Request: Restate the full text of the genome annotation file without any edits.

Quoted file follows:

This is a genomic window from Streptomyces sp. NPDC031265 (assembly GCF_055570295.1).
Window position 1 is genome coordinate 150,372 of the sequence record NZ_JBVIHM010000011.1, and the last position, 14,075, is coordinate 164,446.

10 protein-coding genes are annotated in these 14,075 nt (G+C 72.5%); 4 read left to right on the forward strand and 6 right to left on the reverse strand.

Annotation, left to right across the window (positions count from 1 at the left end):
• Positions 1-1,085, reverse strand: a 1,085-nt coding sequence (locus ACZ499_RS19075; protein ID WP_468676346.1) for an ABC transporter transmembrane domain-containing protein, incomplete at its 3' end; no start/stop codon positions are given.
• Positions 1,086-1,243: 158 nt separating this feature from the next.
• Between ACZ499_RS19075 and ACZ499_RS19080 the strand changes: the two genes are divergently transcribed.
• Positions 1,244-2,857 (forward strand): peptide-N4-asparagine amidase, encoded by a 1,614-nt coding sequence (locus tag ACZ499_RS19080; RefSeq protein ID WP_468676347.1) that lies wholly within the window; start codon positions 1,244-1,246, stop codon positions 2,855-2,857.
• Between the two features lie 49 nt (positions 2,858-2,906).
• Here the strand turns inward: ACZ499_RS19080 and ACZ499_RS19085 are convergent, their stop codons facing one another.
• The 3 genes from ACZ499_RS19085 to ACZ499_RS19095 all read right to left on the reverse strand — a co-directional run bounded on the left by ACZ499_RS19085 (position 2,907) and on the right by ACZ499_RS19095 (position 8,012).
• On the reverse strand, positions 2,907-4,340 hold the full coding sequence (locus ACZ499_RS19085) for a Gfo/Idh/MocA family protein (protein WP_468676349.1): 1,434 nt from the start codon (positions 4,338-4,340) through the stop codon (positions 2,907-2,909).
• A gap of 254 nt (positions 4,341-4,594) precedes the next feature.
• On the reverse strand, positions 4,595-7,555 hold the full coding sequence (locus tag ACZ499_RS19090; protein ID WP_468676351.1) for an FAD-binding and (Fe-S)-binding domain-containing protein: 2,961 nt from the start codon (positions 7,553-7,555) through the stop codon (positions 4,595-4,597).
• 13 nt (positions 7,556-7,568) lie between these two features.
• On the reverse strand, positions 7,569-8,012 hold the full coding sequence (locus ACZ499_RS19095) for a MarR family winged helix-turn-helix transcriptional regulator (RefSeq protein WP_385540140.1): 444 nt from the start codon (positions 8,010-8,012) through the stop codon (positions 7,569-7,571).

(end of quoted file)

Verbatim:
This is a genomic window from Streptomyces sp. NPDC031265 (assembly GCF_055570295.1).
Window position 1 is genome coordinate 150,372 of the sequence record NZ_JBVIHM010000011.1, and the last position, 14,075, is coordinate 164,446.

10 protein-coding genes are annotated in these 14,075 nt (G+C 72.5%); 4 read left to right on the forward strand and 6 right to left on the reverse strand.

Annotation, left to right across the window (positions count from 1 at the left end):
• Positions 1-1,085, reverse strand: a 1,085-nt coding sequence (locus ACZ499_RS19075; protein ID WP_468676346.1) for an ABC transporter transmembrane domain-containing protein, incomplete at its 3' end; no start/stop codon positions are given.
• Positions 1,086-1,243: 158 nt separating this feature from the next.
• Between ACZ499_RS19075 and ACZ499_RS19080 the strand changes: the two genes are divergently transcribed.
• Positions 1,244-2,857 (forward strand): peptide-N4-asparagine amidase, encoded by a 1,614-nt coding sequence (locus tag ACZ499_RS19080; RefSeq protein ID WP_468676347.1) that lies wholly within the window; start codon positions 1,244-1,246, stop codon positions 2,855-2,857.
• Between the two features lie 49 nt (positions 2,858-2,906).
• Here the strand turns inward: ACZ499_RS19080 and ACZ499_RS19085 are convergent, their stop codons facing one another.
• The 3 genes from ACZ499_RS19085 to ACZ499_RS19095 all read right to left on the reverse strand — a co-directional run bounded on the left by ACZ499_RS19085 (position 2,907) and on the right by ACZ499_RS19095 (position 8,012).
• On the reverse strand, positions 2,907-4,340 hold the full coding sequence (locus ACZ499_RS19085) for a Gfo/Idh/MocA family protein (protein WP_468676349.1): 1,434 nt from the start codon (positions 4,338-4,340) through the stop codon (positions 2,907-2,909).
• A gap of 254 nt (positions 4,341-4,594) precedes the next feature.
• On the reverse strand, positions 4,595-7,555 hold the full coding sequence (locus tag ACZ499_RS19090; protein ID WP_468676351.1) for an FAD-binding and (Fe-S)-binding domain-containing protein: 2,961 nt from the start codon (positions 7,553-7,555) through the stop codon (positions 4,595-4,597).
• 13 nt (positions 7,556-7,568) lie between these two features.
• On the reverse strand, positions 7,569-8,012 hold the full coding sequence (locus ACZ499_RS19095) for a MarR family winged helix-turn-helix transcriptional regulator (RefSeq protein WP_385540140.1): 444 nt from the start codon (positions 8,010-8,012) through the stop codon (positions 7,569-7,571).